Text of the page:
Newswise — Imagine Christmas without reindeer.
We might someday have to do just that, Cornell University conservation scientist Jeff Wells warns.
Wells, a visiting fellow at the Cornell Lab of Ornithology, is warning that the beloved animals of Christmas folklore are in severe decline thanks to global warming and industrial development in their boreal forest homes.
Wells is a science advisor for Pew Environment Group's International Boreal Conservation Campaign and formerly the Audubon Society's national conservation director. Now a senior scientist for the Boreal Songbird Initiative, Wells warns that the numbers of caribou, as reindeer are known in North America, will continue to drop unless this key habitat is protected.
Circling the northern latitudes of the Earth, caribou thrive in cold climates. They are tough, adaptable creatures that can survive in winter by eating only lichens. But when the health of their habitats are threatened, Wells said, so too is the health of the herd.
While some caribou live in large migratory groups, many remain year-round within the Canadian boreal, the world's largest remaining intact forest. Wells said in Ontario the species range has retracted at a rate of two miles a year, resulting in the loss of half of the province's woodland caribou range. Sixty percent has been lost in Alberta, and 40 percent in British Columbia.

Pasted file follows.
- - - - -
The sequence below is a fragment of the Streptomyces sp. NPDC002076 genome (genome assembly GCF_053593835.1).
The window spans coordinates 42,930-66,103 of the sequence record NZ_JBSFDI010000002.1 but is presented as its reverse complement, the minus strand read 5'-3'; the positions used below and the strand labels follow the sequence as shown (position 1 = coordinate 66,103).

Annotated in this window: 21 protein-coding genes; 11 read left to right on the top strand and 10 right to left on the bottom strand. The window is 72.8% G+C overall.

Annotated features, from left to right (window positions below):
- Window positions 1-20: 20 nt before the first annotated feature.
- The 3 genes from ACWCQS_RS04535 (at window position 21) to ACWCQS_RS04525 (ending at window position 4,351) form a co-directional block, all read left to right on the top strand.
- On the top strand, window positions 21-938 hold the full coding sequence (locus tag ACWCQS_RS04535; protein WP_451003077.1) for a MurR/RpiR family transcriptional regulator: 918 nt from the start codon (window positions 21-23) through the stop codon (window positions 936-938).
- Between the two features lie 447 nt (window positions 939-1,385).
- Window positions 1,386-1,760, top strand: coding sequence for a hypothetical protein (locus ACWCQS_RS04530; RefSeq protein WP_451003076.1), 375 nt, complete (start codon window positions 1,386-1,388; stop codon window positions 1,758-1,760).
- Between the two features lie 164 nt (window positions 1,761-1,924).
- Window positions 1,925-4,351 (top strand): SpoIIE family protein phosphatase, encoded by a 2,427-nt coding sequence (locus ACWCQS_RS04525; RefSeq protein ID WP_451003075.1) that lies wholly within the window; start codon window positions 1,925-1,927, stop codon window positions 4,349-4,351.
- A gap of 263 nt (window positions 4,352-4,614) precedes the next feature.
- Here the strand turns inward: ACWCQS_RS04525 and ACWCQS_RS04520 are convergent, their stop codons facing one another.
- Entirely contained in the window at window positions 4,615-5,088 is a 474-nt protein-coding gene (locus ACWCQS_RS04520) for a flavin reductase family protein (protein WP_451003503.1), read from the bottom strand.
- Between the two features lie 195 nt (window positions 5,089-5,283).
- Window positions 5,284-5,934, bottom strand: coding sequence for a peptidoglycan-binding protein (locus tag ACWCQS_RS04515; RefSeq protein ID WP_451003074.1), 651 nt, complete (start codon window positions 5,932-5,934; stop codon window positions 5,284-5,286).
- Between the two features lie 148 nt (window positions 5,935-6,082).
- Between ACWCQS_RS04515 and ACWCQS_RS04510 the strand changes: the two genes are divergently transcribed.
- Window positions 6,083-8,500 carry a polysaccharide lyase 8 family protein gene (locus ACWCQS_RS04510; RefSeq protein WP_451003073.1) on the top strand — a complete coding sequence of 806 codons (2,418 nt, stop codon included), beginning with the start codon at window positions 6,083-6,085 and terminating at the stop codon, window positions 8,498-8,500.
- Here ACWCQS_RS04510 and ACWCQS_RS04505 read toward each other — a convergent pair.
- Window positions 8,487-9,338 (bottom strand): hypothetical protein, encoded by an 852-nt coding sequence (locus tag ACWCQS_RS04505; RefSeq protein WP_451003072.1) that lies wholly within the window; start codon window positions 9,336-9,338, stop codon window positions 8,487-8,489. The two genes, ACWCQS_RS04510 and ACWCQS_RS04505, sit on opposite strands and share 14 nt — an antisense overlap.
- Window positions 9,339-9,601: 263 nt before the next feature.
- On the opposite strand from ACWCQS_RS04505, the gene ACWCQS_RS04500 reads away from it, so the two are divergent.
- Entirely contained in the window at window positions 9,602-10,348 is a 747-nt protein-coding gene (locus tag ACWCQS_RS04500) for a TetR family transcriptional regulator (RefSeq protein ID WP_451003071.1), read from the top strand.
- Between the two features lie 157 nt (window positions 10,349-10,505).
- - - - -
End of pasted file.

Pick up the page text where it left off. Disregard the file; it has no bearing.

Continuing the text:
More recently, massive declines in the numbers of the barren-ground, long-distance migratory caribou have been recorded; with some herds dropping as much as 90 percent. One herd, for example, went from an estimated 472,000 in 1986 to 128,000 by 2006.
Wells attributes much of this to industrial development, especially in the woodland caribou, which are known to be highly sensitive to habitat changes. Add the fact that so many barren-ground herds across the globe are at such low numbers at the same time makes Wells concerned that the twin threats of global warming and industrial activities have had a major negative impact on herd survival.
Protecting caribou habitats would also help combat climate change, Wells says, noting that his research, published in the report, “The Carbon the World Forgot” and in the July/August 2010 edition of Forestry Chronicle finds that the Canadian boreal stores more than 208 billion tons of carbon – 26 years worth of global carbon emissions from the burning of fossil fuels.
In addition to the ecological crisis, Wells notes that the disappearance of the caribou would be a cultural catastrophe for many indigenous populations.
"It would be the loss of their identity and a severing of a vital link to their ancestral past," Wells said.